The Yangtze River is the longest river in Asia and the third longest in the world after the Amazon in South America and the Nile in Africa. The Chinese name of the river is Chang Jiang (literally "Long River"), and this name is also found on many modern maps in English.
The name Yangzi (transliterated as Yangtze) was originally used by local people to refer to the lower reaches of the river. However, because this was the name first heard by missionaries and traders, it has been applied in English to the entire river. This name is found in many forms, including Yangtse River, Yangtsze Kiang, etc. Where it runs through deep gorges in parallel to the Mekong and the Salween before emerging onto the plains of Sichuan the river is known to the Chinese as the Jinsha river ('Golden Sands River'). The Yangtze is sometimes referred to as the Golden Waterway.
The river is about 6,380 km long. It has traditionally been considered a dividing point between north China and south China, although the Huai River also shares the claim.
The Yangtze flows into the East China Sea. As of June 2003, the Three Gorges Dam now spans the river, flooding Fengjie, the first of a number of towns affected by the massive flood control and power generation project. The project is the largest comprehensive irrigation project in the world. It will free people living along the river from floods that have repeatedly threatened them in the past, and will also offer them electricity and water transport - though at the expense of permanently flooding many existing towns and causing large-scale changes in local ecology.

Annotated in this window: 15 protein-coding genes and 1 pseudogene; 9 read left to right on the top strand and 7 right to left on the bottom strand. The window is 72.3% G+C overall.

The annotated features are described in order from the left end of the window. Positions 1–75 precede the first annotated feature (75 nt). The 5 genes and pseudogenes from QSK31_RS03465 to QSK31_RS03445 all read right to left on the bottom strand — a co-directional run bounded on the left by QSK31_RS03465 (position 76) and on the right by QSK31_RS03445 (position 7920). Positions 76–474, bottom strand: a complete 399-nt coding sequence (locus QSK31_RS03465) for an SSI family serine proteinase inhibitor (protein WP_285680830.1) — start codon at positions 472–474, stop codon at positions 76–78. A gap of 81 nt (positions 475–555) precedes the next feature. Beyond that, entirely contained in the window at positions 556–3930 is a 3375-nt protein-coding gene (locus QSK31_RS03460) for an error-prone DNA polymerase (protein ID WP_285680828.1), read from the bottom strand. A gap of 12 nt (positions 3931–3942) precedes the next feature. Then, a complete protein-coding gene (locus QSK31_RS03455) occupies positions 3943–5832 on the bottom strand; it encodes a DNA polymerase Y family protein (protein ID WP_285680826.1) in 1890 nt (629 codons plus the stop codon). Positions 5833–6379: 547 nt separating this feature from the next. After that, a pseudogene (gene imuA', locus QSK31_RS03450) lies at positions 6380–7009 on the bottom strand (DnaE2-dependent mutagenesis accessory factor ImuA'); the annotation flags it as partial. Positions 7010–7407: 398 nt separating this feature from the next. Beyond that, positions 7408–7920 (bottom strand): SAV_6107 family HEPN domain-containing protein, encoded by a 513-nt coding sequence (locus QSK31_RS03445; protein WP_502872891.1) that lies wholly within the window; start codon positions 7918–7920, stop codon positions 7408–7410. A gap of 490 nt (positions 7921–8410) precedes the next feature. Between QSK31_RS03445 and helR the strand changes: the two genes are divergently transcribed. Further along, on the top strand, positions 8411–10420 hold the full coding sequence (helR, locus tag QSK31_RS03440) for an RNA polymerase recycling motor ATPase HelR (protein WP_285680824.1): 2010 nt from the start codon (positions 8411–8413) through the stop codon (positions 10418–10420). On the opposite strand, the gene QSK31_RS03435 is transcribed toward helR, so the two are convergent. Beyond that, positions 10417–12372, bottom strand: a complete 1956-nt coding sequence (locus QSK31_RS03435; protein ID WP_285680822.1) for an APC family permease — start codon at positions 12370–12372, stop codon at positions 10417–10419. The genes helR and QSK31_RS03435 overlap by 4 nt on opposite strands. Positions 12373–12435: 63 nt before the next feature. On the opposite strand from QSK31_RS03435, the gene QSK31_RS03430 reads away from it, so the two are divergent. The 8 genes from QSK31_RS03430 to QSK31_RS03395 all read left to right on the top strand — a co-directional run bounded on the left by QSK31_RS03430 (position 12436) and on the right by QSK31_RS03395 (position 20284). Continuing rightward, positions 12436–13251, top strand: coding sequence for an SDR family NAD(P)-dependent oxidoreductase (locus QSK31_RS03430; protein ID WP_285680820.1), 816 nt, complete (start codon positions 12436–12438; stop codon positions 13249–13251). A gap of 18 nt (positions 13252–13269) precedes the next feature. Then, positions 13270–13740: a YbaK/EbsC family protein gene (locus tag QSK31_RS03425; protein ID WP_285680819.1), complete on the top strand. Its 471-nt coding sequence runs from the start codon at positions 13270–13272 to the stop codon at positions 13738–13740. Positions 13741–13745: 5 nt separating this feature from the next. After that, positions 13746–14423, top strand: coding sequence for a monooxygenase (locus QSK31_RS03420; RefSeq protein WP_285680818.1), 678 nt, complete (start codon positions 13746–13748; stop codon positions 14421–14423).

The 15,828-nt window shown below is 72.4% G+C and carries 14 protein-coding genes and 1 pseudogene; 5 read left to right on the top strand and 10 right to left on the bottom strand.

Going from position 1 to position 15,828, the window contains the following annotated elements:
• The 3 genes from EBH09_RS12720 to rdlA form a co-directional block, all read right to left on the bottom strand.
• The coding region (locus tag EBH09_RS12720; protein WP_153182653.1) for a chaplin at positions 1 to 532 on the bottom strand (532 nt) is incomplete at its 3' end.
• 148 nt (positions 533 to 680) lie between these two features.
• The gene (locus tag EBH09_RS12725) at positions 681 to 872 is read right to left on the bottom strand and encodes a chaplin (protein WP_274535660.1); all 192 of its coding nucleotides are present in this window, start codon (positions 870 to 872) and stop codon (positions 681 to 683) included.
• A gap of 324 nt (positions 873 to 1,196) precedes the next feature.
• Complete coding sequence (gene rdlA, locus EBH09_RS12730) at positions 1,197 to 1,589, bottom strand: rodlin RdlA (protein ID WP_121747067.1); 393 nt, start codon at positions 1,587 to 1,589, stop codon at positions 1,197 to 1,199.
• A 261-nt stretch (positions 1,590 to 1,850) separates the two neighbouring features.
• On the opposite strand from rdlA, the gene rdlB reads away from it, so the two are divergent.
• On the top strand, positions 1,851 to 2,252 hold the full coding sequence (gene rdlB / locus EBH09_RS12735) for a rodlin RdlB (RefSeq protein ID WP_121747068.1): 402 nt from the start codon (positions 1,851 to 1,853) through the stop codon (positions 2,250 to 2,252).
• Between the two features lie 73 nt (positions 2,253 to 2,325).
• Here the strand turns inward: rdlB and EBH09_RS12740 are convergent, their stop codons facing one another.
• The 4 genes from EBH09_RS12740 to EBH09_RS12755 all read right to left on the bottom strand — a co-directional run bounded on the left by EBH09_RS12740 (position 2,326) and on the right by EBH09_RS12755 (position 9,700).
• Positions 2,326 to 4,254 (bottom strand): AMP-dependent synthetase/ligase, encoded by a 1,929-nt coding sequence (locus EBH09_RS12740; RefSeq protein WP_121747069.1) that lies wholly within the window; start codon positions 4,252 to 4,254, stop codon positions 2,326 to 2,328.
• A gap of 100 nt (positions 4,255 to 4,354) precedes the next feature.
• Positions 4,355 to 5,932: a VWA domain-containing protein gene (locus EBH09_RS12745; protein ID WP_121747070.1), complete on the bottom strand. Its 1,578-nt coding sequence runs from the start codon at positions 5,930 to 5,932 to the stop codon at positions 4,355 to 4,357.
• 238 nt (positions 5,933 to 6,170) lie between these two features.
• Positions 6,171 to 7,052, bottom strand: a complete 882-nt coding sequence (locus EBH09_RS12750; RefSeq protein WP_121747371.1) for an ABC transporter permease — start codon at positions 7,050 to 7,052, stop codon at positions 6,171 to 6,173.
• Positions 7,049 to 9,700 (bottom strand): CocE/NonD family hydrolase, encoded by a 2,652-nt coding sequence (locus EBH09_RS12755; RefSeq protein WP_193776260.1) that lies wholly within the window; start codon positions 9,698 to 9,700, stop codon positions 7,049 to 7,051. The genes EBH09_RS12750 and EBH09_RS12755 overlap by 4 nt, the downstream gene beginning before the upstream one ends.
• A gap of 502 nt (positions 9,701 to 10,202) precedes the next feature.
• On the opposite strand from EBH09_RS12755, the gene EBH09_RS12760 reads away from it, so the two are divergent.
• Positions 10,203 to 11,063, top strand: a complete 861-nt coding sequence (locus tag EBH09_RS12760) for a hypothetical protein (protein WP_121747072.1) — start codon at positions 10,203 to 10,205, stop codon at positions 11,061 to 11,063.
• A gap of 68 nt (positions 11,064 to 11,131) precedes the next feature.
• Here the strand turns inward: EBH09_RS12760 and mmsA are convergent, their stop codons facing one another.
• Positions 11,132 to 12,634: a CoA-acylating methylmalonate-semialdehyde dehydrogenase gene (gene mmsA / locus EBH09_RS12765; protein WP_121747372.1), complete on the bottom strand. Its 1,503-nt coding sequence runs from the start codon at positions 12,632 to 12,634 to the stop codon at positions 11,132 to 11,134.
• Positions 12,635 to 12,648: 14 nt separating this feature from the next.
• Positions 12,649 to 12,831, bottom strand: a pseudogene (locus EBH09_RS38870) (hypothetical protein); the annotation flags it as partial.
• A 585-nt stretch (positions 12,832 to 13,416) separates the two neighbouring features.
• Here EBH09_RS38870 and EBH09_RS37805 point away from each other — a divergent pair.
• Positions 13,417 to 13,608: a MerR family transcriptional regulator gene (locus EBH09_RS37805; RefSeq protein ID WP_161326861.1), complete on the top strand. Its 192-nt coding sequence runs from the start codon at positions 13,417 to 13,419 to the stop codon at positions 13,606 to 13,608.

The river is a major transportation artery for China connecting the interior with the coast. River traffic includes commercial traffic transporting bulk goods such as coal as well as manufactured goods and passengers. River cruises of several days duration especially through the beautiful and scenic Three Gorges area are becoming popular as a tourism industry grows in China.
Flooding along the river has been a major problem, most recently in 1998, but more disastrously the 1954 Yangtze river floods killed around 30,000 people. Other severe floods include those of 1911 which killed around 100,000, 1931 (145,000 dead) and 1935 (142,000 dead).
This article is licensed under the GNU Free Documentation License. It uses material from the Wikipedia article "Yangtze River".